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Maasai Project: Online Resources

The Maasai Project guide is an aid for students in the Fine and Performing Arts department, or all others who are simply interested in the Maasai culture.

Maasai On the Move (Documentary)

Masai On The Move, 1 hr. documentary from Morten Vest on Vimeo.

At once sharp and poetic, this film explores issues such as globalisation, development, money and love in the Maasai culture. Leaving stereotypes behind, the documentary shows us a people greatly aware of the surrounding world. The film will confront us with our habitual conceptions and pre-justices about indigenous peoples and about the actual meaning of development.
The Ngorongoro district, home to the Maasai people, is one of the world's most popular safari-locations. The Maasai have maintained their traditional way of life for centuries, and still very much under the influence of both global warming and the financial crisis.
Over the course of one year, this documentary film follows three Maasai. They are indigenous peoples with modern problems.

Directors: Robin Schmidt and Morten Vest
Camera: Morten Vest
Producer: Robin Schmidt
Editor: Torben Larsen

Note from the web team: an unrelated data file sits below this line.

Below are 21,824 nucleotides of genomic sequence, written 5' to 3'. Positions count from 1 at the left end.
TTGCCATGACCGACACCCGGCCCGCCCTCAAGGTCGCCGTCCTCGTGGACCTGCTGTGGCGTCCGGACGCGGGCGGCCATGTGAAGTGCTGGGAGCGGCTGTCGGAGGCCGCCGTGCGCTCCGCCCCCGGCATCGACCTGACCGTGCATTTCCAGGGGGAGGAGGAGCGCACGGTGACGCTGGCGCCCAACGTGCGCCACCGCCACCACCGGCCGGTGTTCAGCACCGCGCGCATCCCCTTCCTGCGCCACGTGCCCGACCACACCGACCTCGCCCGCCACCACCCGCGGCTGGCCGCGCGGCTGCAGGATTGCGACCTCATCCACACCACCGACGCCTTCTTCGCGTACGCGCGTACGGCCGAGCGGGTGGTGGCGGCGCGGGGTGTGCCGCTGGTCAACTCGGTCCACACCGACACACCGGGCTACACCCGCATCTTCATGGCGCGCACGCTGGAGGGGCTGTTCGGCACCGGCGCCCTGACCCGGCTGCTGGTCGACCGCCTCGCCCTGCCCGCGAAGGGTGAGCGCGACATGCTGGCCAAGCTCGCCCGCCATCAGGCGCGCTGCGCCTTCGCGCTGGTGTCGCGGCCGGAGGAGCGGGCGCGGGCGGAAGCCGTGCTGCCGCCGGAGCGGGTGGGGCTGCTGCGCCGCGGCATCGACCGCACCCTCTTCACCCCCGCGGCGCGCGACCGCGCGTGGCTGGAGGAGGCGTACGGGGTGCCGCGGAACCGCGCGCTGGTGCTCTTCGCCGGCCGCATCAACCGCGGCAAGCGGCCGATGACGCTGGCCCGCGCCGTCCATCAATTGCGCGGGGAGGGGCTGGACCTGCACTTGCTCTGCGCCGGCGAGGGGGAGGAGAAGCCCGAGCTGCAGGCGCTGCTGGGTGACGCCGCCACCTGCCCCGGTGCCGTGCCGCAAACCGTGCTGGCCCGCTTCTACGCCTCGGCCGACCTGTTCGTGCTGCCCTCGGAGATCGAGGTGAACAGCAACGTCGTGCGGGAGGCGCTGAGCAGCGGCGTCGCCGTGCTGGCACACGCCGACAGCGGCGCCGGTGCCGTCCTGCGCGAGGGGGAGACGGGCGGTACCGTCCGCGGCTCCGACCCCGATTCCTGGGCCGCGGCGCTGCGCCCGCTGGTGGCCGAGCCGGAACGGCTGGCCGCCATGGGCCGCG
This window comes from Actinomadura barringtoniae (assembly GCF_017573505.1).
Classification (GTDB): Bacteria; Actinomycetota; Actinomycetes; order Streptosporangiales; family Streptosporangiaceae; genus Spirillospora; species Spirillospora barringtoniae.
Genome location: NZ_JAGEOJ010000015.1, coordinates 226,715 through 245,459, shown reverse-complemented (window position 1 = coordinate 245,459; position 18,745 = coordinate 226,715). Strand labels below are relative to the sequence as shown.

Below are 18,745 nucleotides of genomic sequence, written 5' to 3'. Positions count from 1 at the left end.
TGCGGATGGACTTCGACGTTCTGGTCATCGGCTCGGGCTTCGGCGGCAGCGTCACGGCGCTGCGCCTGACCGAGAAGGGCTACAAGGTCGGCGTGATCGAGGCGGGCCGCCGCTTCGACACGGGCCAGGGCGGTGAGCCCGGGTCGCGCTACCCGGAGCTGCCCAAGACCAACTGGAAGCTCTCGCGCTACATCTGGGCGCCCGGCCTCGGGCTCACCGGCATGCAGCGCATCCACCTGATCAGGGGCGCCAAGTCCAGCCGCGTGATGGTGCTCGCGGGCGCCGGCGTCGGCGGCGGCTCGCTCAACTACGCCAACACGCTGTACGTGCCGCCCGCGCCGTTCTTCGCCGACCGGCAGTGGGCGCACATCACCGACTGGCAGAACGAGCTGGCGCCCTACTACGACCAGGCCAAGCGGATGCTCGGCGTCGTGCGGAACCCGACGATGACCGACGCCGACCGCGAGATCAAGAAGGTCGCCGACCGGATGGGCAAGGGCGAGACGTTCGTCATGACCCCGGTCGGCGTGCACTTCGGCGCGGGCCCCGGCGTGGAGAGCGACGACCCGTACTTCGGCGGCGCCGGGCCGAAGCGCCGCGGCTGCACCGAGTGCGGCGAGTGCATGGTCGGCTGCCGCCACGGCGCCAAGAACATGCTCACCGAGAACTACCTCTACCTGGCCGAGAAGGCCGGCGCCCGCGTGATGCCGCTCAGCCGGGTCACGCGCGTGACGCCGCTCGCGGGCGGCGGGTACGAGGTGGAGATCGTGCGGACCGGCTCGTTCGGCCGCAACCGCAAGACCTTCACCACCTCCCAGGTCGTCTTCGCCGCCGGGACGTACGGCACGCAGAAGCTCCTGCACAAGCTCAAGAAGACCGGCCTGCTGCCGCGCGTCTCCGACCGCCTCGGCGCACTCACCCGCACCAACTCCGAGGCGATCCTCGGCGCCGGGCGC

Music: Tenderloud

Lion Warriors, pt. 1 (National Geographic)

Masai Dancing

The Politics of Identity

The Politics of Identity: Emerging Indigeneity / Edited by Michelle Harris, Martin Nakata and Bronwyn Carlson

UTS ePress summary: The issue of Indigenous identity has gained more attention in recent years from social science scholars, yet much of the discussions still centre on the politics of belonging or not belonging. The range of international scholars in this volume have begun an approach to the contemporary identity issues from very different perspectives, although collectively they all push the boundaries of the scholarship that relate to identities of Indigenous people in various contexts from around the world. Their essays provide at times provocative insights as the authors write about their own experiences. The question at the heart of their enquiry about the emerging Indigenous identities is when is it the right time to say me, us, we... them?

This book is provided online through UTS ePRESS, which is the digital, open access scholarly publishing arm of the University of Technology, Sydney. To access the book, click on the link below. From the UTS ePress page, click on the red PDF link underneath the image of the book in the column on the right side of the screen.

A Tanzanian Maasai Tribe's Singing and Jumping Dance

Maasai Song and Traditional Jumping Dance